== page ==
Insights into Global Food Trends: Organic, Non-GMO, and Gluten-Free

The global food industry is rapidly changing, with new trends emerging daily. Informed consumers are increasingly seeking healthier, more sustainable options, which has led to a surge in demand for organic, non-GMO, and gluten-free ingredients. As a result, businesses worldwide are taking notice and adapting their strategies to meet the needs of their customers. Organic food production is on the rise, with more and more farmers and producers turning to organic methods to produce their food. Organic food is grown without synthetic fertilizers, pesticides, or other chemicals and is often considered healthier. Non-GMO food production is also becoming more popular, as consumers are looking for food that has not been genetically modified. Gluten-free food production is also growing, as many people are looking for gluten-free food.

The benefits of buying organic, non-GMO, and gluten-free ingredients are numerous. Organic foods often have cleaner labels and are also better for the ecosystem. Non-GMO food is free from potentially harmful chemicals and is often considered healthier. Gluten-free food is often lower in calories and beneficial for those with gluten sensitivities or allergies. By adding organic, non-GMO, and gluten-free products to their portfolios, businesses can ensure they are meeting the demands of their customers.

The largest food brands in the world are accomplishing this by acquiring established organic, non-GMO, and gluten-free brands. This helps build customer loyalty and trust and differentiates them from their competitors.


Global Food Trends: Organic Food Trend

Organic food production is defined as the production of food without the use of synthetic fertilizers, pesticides, and herbicides. Organic food production is becoming increasingly popular around the world. This is due to the growing awareness of the health benefits of organic food and the environmental benefits of organic farming. Organic farmers use natural methods to produce food, such as crop rotation, green manure, and integrated pest management. Organic food production has many benefits. Organic food is free of synthetic chemicals, which can harm human health. Additionally, organic farming preserves biodiversity. Those who’ve had the opportunity to visit both large conventional farms and smaller Organic farms will tell you the contrast between the two methods is palpable. Organic food also tends to be higher in nutrients than conventionally produced food.

Despite the many benefits of organic food production, some challenges exist. Organic farming is more labor-intensive than conventional farming, and it can be difficult to find organic farmers willing to produce food in this way. In North America, farmers must prove a three-year time period since the last application of synthetic chemicals to their land. This puts them in a risky financial position as their yields shrink and their costs increase while their pricing remains unchanged.

This is why organic food tends to be more expensive than conventionally produced food, which can be a barrier for some consumers. Overall, organic food production is becoming increasingly popular around the world. It offers many benefits, such as being free of synthetic chemicals, better for the environment, and higher in nutrients. However, the labor-intensive nature of organic farming and the higher cost of organic food prohibits growers and consumers from transitioning to organic.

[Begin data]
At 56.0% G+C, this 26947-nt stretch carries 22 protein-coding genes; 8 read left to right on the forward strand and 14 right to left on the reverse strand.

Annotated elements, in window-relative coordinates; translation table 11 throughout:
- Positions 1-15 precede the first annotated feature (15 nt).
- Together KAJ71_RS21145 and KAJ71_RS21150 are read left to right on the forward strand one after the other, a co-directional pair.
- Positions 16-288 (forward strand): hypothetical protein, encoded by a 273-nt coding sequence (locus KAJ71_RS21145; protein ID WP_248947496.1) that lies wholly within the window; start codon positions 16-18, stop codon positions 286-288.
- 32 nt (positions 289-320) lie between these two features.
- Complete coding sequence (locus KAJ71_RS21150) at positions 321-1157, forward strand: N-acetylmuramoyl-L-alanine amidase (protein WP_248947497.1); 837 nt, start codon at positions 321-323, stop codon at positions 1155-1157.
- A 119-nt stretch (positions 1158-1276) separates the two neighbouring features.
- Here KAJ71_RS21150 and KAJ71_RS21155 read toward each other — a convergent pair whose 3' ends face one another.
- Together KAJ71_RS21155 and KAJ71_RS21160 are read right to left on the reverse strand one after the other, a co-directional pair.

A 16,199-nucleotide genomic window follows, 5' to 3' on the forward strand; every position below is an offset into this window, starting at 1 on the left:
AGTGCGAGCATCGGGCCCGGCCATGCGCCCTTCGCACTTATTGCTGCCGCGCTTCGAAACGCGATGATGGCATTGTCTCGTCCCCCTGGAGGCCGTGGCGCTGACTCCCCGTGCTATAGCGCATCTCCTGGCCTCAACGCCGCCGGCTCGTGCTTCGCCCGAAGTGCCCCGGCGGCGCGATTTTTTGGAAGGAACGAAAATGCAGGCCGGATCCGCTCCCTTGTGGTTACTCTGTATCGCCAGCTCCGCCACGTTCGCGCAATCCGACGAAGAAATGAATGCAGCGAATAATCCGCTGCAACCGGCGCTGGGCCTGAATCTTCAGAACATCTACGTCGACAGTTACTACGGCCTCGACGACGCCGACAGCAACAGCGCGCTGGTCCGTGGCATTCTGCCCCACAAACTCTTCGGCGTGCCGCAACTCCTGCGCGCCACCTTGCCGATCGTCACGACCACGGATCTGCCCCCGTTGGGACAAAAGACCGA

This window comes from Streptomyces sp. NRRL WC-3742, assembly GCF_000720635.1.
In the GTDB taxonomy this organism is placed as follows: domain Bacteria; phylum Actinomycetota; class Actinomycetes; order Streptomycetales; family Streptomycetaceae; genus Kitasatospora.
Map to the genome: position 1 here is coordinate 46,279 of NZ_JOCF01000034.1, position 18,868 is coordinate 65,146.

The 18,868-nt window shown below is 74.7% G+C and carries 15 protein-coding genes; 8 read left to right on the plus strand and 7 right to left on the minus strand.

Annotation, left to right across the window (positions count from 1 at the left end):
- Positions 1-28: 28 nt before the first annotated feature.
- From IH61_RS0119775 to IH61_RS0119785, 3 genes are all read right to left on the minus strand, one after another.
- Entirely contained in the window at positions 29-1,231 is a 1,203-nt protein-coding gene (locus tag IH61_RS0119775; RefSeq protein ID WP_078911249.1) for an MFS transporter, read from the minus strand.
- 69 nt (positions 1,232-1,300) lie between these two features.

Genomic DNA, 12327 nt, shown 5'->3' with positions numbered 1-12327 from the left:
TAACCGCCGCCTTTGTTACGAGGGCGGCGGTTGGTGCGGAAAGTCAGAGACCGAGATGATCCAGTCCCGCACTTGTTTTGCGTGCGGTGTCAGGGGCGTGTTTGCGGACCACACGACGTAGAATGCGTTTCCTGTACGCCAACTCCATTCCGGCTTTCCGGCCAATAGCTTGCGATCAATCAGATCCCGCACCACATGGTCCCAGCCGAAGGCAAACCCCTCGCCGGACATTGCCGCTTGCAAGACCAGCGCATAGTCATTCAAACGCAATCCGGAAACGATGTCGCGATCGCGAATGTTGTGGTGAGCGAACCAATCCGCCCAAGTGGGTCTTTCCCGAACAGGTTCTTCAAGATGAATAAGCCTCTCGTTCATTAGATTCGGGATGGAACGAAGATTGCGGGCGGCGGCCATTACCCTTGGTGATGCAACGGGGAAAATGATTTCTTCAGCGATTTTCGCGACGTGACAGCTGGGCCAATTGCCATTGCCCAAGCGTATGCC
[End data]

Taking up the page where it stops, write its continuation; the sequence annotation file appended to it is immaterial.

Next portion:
Exploring the Growing Trend of Non-GMO Food Production

Genetically modified food starts with the seed. A genetically modified organism (GMO) is a seed altered with a foreign gene to give it an advantage in the field. Some seeds are manipulated with genes from other living things to make them more drought resistant, while others are engineered with foreign DNA so that chemical inputs don’t harm them. This allows the farmer to spray for weeds without damaging the cash crop.

Some seeds are altered to make them less appetizing to pests. There is a limit to which commodities can be legally genetically modified. In North America, GMOs are limited to corn, soybeans, cotton, canola, and sugar beets. These are crops that the economies of the US and Canada depend on, therefore, they’ve been approved for modification to ensure North American farmer’s ability to grow them in high volumes without catastrophic failures that would severely impact that region’s animal feed and biofuel industries. Over 80% of North America’s corn and soybeans are grown from GMO seed.

Non-genetically modified (Non-GMO) food is a growing trend in the global food industry. Many consumers fear that GMO food is a slippery slope, and Certified Non-GMO food choices is a way to ensure that their food is free from any genetic modifications that could potentially be harmful to long-term human health. It’s also important to mention that Certified Organic crops, even with zero synthetic inputs, cannot be grown using GMO seeds. Although Non-GMO seeds aren’t all grown organically, Certified Organic foods are always Non-GMO. This is another reason consumers choose Certified Organic options.

The benefits of Non-GMO food production are numerous. Non-GMO food is free from any perceived health risks associated with genetically modified food and is viewed as more natural than food containing GMOs. Non-GMO food is also more sustainable, as it does not require the use of gene altering to be produced. For foods containing ingredients made from commonly genetically modified crops, Non-GMO options are seen as premium. One example is in the snack aisle, where organic and non-GMO chips, puffs, and cereals are twice as expensive as the big brand GMO options.